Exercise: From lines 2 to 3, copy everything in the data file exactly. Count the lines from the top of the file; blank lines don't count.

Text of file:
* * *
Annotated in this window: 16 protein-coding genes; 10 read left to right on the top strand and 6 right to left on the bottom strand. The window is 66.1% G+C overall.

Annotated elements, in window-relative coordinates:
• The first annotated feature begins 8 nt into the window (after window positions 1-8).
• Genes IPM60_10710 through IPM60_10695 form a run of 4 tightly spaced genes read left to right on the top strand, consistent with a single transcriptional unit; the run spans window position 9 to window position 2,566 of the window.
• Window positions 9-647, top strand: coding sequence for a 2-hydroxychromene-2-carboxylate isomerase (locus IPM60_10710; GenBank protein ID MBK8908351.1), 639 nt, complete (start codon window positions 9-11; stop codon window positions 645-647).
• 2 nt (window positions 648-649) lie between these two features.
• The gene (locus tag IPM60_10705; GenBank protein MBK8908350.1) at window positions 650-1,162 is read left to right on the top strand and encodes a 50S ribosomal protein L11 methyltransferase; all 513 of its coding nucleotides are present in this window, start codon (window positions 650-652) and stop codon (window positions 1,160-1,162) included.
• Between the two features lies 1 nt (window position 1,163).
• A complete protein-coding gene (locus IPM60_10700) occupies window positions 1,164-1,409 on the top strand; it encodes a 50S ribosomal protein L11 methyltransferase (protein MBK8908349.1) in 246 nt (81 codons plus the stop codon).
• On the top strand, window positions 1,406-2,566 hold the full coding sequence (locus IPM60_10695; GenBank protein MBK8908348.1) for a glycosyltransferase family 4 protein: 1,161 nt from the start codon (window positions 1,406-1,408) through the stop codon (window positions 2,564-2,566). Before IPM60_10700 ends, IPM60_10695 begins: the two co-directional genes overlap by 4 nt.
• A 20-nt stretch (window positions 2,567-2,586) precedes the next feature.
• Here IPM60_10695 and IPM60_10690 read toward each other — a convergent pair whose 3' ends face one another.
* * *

Annotated elements, in window-relative coordinates:
• The first annotated feature begins 8 nt into the window (after window positions 1-8).